Al Side reluctantly bid farewell to this world on Oct. 25, 2023, in Rancho Mirage, California at the age of 90. His last hours were spent with his loving wife of almost 70 years, Barbara, his daughters Linda and Rhonda, and his sons, Doug and Richard.

Al Side (Hassen Alex Side) was born in Dilke, Saskatchewan, June 27, 1933 the third youngest of ten children born to Alex Side (Gebara) and Latifa Side (Farhat) , hard-working immigrants from the Beqaa Valley in Lebanon.

His formative years were spent in rural Saskatchewan where his folks homesteaded and according to Al, unsuccessfully farmed rocks. They worked very hard to provide for their large family later turning to running a nearby general store and meat market  during the depression. Alex and Latifa ran those markets with all 12 family members living in the back of the store. Al’s bed was in the cupboard above the cold storage.  His parents were admired in the region especially during the depression years when people depended on the goods and credit offered at the store.

It seems peddling goods was in the DNA. Al said that he was “raised on the counter” of that shop/home, where he acquired his life-long passion for commerce, family and community. It was also there that Al’s negotiating skills were honed while navigating other business at the local pool hall. 

His older brothers went off to serve with most of the young men in Dilke and when the rest of the family moved to settle in Edmonton in the 1940’s and join a growing Lebanese community, Al was but a wide-eyed teen.

Al’s real journey began when he followed his sisters up the Alaska Highway in the early 1950’s, seeking adventure and fortune. Performing wheel alignments and selling custom suits in Fort Nelson may seem like an odd combination today but it underscores Al’s resourcefulness and his ability to identify demand and rare opportunities.  It also explains his finding Barbara Harrison, his “rare gem.”  Captivated by this petite beauty, Al was elated to discover that Barb found him “just the right height for dancing.” They tied the knot in Edmonton in 1954 and the great dance began; an extraordinary partnership that would reap life’s richest rewards. Barb often would say that her heart skipped a beat when Al pulled into the driveway, and Al always gave Barb the credit for how far their journey had taken them.  In September they celebrated 69 years of happy marriage.  That tells you a little something about their passion and commitment.

Al returned to Edmonton in 1958, with a young family, and a burgeoning career with McCoy Brothers Brake and Steering.  It was not long before Bert McCoy recognized Al’s ability to put a deal together, promoting him from mechanic to business development man. In 1962, the McCoys transferred Al and his growing family to Dawson Creek, BC to manage their shop there and in Fort St. John. In 1969 Al moved the family to Grande Prairie, Alberta, on the eve of one of the most remarkable economic booms in Canadian history. Al opened Northern Metalic and began to build and develop businesses and partnerships across AB, BC, the Yukon, and NWT.  He claimed that it was the ideas that attracted the best talent available. His expectations were high. As it turned out, there was never a shortage of ideas and Al was always surrounded by exceptional people.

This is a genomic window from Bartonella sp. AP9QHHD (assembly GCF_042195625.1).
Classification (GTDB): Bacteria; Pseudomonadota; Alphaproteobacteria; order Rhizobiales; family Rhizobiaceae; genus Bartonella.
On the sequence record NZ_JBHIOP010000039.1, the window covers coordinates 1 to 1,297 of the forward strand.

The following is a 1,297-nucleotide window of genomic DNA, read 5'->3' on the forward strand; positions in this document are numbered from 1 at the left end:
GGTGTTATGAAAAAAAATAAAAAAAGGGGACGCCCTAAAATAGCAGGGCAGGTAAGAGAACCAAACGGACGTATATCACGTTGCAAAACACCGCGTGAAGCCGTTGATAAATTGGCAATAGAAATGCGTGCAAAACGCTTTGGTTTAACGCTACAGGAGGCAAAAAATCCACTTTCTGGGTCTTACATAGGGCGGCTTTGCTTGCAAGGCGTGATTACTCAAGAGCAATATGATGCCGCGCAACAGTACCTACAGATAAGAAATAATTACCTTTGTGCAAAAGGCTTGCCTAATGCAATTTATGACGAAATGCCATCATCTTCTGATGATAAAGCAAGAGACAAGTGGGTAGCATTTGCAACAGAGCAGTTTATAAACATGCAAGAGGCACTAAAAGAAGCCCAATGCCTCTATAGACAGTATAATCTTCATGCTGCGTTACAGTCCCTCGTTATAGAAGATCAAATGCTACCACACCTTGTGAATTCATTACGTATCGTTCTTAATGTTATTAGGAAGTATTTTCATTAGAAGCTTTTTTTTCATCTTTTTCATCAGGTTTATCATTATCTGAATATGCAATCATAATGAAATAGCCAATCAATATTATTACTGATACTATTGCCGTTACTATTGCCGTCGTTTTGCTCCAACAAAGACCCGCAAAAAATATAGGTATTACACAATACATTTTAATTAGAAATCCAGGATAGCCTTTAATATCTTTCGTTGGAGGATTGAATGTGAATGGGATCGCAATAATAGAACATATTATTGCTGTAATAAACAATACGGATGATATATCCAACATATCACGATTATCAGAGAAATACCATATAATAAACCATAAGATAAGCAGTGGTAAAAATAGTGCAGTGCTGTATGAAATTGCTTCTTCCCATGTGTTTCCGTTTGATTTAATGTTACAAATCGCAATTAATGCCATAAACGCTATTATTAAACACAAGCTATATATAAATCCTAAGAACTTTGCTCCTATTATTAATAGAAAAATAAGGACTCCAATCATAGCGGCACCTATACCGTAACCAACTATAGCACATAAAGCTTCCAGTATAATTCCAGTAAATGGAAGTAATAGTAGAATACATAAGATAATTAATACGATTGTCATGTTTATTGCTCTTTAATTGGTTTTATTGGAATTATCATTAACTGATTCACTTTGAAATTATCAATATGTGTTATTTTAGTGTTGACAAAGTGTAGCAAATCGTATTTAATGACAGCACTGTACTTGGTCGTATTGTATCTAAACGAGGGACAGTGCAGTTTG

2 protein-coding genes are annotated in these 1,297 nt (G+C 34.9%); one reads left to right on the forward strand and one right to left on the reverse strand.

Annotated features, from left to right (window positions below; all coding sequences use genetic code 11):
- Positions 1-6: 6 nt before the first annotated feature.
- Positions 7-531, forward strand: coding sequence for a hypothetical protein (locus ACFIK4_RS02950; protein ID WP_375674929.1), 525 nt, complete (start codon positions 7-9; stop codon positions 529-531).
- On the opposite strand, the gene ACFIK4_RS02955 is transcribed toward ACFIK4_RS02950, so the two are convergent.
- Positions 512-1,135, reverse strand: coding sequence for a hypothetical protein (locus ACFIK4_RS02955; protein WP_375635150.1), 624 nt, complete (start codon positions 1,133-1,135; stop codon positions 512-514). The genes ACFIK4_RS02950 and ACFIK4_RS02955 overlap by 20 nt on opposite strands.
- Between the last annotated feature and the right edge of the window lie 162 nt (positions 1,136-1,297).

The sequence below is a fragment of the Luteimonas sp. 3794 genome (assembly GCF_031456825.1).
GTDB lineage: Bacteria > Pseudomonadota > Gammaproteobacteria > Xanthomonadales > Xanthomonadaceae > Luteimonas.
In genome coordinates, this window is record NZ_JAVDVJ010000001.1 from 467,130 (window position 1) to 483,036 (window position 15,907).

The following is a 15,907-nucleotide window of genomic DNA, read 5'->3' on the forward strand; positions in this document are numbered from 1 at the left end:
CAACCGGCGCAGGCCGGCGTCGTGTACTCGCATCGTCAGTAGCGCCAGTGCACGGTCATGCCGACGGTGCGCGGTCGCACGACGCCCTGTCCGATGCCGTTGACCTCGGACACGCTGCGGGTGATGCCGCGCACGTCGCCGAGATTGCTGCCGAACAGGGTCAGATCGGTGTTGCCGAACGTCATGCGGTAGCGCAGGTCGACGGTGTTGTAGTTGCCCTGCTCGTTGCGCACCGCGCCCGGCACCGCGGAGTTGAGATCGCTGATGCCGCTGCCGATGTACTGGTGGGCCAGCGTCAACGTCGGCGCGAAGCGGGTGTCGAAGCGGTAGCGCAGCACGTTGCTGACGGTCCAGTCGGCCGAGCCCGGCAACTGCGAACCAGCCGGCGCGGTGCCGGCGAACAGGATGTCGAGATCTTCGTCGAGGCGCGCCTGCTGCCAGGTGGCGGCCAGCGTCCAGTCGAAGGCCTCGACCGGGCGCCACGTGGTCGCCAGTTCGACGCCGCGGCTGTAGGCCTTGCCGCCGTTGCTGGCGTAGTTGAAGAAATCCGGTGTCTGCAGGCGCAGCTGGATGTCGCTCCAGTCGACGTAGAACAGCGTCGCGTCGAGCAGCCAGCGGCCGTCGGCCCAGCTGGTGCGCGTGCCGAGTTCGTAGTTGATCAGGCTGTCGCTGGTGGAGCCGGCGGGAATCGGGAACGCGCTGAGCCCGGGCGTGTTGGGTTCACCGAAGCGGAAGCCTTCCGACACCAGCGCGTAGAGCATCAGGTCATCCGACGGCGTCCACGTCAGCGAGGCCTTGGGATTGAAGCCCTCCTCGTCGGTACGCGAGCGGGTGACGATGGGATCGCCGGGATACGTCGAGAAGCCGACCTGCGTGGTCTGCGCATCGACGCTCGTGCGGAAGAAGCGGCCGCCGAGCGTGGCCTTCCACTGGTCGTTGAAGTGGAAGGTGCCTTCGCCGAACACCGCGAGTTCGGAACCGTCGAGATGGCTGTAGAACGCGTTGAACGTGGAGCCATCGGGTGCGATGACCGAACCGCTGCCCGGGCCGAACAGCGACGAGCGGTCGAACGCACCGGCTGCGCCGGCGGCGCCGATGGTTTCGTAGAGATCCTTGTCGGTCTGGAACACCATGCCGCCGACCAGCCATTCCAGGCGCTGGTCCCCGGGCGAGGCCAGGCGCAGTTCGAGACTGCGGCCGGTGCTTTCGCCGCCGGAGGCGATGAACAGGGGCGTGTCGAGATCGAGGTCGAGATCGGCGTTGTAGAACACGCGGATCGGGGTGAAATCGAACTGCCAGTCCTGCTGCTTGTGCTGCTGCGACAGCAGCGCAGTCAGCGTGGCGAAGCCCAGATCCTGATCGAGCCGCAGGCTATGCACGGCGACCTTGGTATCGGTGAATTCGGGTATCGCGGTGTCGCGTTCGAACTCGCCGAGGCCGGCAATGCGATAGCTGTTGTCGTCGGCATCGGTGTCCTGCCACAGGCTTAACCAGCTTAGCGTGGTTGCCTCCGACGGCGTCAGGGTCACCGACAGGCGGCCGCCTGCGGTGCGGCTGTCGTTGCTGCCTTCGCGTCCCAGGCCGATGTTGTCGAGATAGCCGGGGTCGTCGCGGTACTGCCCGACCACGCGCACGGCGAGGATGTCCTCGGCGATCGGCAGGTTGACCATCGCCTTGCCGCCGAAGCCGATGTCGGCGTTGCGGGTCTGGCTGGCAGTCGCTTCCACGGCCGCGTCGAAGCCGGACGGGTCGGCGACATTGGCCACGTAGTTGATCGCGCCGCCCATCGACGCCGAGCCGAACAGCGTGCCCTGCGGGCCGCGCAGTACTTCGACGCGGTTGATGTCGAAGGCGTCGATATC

The power of Al’s ideas, and business acumen was unstoppable.  Today, the Side Group of Companies includes Northern Metalic Sales, Baron Oilfield Supply, Paragon Oilfield Supply, Baron Industrial Projects, Visa Rentals & Leasing, Devco Developments, AAA Safety, Northern Metalic Lubricants, Side Group Rail, GP Reload  – as well as the many affiliate companies that were developed, kept or sold the over the last 55 years – among them Prairie Truck & Trailer, Tri Northern Steel, Northern Husqvarna, Alberta Chain, Visa Welding, Nighthawk Vacuum Service spans the western provinces and territories. The evolution has taken them from industrial and oilfield supply and services houses to supply chain management and logistics, property and land development, vehicle rentals and leasing, lubricants distribution, field safety services, rail transload and facilities, transportation and finance with over 600 valued people and numerous skilled business partners that will carry on his legacy.

A trait among successful entrepreneurs is the ability to reinvent themselves and adapt seamlessly to changing circumstances, whether favorable or challenging, uplifting or disheartening. Al demonstrated an extraordinary agility to adapt and to seize opportunities where others might run for cover. His tolerance for risk was tempered by an unwillingness to put it all at stake.  That said, he took risks over the course of his life that would make others pale.  And, if it were all to disappear tomorrow, he would tell you that he still had what really mattered – his family.